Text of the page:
Rail yard proposal stirs Long Beach protests

August 22, 2013

Photo: Flickr/alexabboud

Photo: Flickr/alexabboud

By Jessica Portner

Dozens of Long Beach residents, members of the East Yard Communities for Environmental Justice, have been on a non-stop campaign to protest a plan to build a rail yard in West Long Beach.

Members of the diverse group hoisted hand-made signs and held a 24-hour hunger strike, protest, and candlelight vigil a few months ago in front of then-Los Angeles Mayor Antonio Villaraigosa’s home. The intent was to urge the mayor to press the Los Angeles City Council to vote against the project, which the group said would worsen their air quality. Despite losing that battle and others along the way, the committed group will hold youth meetings and have yard sales throughout the summer to press their case.

Elena Rodriguez, surrounded by her candle-bearing Long Beach neighbors at the recent vigil, held a sign with “Pollution is Profit” emblazoned with red train cars. She said she sacrificed her breakfast, lunch and dinner to take a stand for her daughter.

“We live two blocks away…why are they building a toxic rail yard near a school? We have to fight,” she said. “I am fighting for my life and for my family’s life.”

The Southern California International Gateway (SCIG) BNSF Railway has proposed to construct a new yard a few miles from the Port of Long Beach, which proponents say would boost the local economy and create jobs. The 153-acre facility would enable a large volume of trucks to load containers onto trains closer to the ports of Long Beach and Los Angeles. The facility is designed to handle more than 2.8 million container units, according to the Port of Los Angeles.

BNSF spokesperson Lena Kent defended the project, saying the environmental impact survey shows that the SKIG would “greatly improve air quality for residents” who are living close to the rail yard as well as the millions of people living along the 710 freeway because the project cuts down on truck traffic. Currently, the ships that come into the port have to unload containers onto trucks that carry them to the downtown L.A. facility, which is 24 miles away, she said. She points to a study conducted by the Los Angeles Harbor Department, which found “the environmental impacts of the proposed Project are less than significant” and the report concludes that “no mitigation measures” are required under the California Environmental Quality Act.

Kent added that BNSF has set aside $100 million of the $500 million project for green technologies. They will deploy trucks equipped with GPS, for example, to insure they are using industrial routes.

East Yard Communities for Environmental Justice, however, say the containers arriving at the rail yard would be loaded on trucks traveling from the Port through densely populated working class residential communities, schools, senior and day care centers. The same Long Beach communities also faces the possible expansion one of Southern California’s main arteries, the 710 freeway, which thousands of big-rig and diesel trucks use every day to transport goods from the ports. The East Yard group claims that the diesel fumes from two of the busiest in the nation combined with a constant stream of exhaust from the freeways will hike the region’s ozone smog and fine particulate matter levels further.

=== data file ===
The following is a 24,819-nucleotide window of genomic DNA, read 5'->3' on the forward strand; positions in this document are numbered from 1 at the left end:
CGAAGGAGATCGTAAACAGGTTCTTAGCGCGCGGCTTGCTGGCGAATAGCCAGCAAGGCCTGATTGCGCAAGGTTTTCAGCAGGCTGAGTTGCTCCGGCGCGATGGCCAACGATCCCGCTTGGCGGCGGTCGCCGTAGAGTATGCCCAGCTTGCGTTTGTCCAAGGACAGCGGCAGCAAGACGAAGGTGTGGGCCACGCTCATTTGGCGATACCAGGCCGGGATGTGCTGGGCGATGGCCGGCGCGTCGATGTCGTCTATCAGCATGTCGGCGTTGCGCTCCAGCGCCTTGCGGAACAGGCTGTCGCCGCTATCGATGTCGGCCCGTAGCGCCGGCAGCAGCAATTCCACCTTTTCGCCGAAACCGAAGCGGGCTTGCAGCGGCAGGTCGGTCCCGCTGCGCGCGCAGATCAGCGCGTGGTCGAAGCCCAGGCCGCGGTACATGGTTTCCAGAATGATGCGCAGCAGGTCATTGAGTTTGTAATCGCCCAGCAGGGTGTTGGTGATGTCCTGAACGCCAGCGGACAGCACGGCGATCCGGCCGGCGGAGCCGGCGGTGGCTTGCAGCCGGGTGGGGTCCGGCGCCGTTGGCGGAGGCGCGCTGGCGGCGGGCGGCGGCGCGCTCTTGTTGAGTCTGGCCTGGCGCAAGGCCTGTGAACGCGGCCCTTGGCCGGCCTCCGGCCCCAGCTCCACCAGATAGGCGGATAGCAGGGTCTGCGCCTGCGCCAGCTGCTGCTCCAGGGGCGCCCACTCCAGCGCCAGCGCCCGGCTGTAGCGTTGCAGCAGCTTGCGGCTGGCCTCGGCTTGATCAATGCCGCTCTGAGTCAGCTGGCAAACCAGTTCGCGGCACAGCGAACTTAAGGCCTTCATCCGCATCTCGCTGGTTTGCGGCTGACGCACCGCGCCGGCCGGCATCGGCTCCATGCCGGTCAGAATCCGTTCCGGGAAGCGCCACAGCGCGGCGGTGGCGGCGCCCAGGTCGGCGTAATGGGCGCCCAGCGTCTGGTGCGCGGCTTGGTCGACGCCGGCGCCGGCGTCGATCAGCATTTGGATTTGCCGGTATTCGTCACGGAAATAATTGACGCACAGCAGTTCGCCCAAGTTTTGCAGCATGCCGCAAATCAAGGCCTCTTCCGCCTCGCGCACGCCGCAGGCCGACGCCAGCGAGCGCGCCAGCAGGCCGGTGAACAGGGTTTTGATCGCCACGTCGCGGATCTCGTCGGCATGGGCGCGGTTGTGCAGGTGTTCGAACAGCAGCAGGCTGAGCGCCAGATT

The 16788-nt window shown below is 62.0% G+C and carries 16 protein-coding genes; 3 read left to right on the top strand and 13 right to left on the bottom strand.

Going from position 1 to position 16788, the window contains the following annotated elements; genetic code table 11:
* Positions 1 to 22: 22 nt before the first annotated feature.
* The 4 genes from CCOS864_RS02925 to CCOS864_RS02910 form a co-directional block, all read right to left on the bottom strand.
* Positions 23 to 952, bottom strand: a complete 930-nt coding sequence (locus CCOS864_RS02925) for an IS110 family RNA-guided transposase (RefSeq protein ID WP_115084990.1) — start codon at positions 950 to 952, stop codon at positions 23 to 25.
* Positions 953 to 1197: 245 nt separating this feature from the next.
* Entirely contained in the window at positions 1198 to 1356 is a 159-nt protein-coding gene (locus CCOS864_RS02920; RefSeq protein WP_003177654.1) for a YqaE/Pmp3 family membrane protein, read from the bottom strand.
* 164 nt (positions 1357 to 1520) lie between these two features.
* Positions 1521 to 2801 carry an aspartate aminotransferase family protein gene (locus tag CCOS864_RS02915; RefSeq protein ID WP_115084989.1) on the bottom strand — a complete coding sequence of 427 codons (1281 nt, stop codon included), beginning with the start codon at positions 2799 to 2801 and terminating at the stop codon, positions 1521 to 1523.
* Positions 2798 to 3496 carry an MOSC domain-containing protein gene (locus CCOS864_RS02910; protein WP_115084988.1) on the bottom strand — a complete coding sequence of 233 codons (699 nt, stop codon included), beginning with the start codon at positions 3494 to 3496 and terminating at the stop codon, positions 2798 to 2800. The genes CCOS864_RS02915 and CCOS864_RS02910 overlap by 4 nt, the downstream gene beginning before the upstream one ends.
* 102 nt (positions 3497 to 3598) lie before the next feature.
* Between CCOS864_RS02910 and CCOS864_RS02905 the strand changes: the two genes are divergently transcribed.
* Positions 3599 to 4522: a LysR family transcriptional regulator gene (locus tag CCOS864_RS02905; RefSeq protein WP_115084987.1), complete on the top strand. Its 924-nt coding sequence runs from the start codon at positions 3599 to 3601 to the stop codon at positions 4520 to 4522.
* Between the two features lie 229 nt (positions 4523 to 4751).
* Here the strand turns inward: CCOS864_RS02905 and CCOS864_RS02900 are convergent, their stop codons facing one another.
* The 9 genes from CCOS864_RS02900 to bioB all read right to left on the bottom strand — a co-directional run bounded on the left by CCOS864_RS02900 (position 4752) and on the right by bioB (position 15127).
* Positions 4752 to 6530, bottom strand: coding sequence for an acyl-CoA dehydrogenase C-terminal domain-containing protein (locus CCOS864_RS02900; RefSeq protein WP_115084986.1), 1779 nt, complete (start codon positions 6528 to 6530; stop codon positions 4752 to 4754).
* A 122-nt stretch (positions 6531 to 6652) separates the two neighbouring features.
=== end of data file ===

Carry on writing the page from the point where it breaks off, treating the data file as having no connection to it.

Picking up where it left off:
This summer, after the city of Los Angeles approved the project, Long Beach city officials last month filed a lawsuit asking the court to set the decision of their neighboring city aside. The Port of Long Beach weighed in as well.

“Improvement of rail facilities is critical to the economic development of this port, and improved rail facilities are what we need in order to reduce emissions,” said Harbor Commission President Susan E. Anderson Wise in a story posted on the Port of Long Beach website. However, “everyone can do better on this project than has been done so far.”

Air Quality and Ailments

The Los Angeles-Long Beach area was rated among the worst in air quality in the American Lung Association’s 2010 State of the Air Report. Public health studies show that environmental pollutants are associated with a range of ailments. A study by the South Coast Air Quality Management District revealed that some pollutants tend to be more toxic than others: about 85 percent of risk of cancer from air pollution comes from diesel exhaust alone. Children living within 500 feet of busy roadways have increased risk of asthma and other respiratory illnesses, according to a 2004 study in the American Journal of Respiratory and Critical Care Medicine. Low-income and minority residents are hardest hit.

Jessica Tovar, a project manager for the Long Beach Alliance for Children with Asthma, said that in the U.S., 8 percent of people suffer from asthma, compared with 10 percent in California, and 14 percent in Long Beach. “We have been getting better and better at researching health effects of the refineries and rail yards,” she said. “The close proximity to roadways is going to further impact lung capacity of children.”

Kristen Guzman, a professor at Santa Ana College, a Long Beach resident and a member of the East Yard group said they are in it for the long haul.

“One of the things we often commiserate about is you can dust your house and windowsills one day and within 24 hours you can see the grimy grey dust that will collect there,” Guzman said. “Many kids have breathing problems and the biggest issue for us is it doesn’t need to get worse.”

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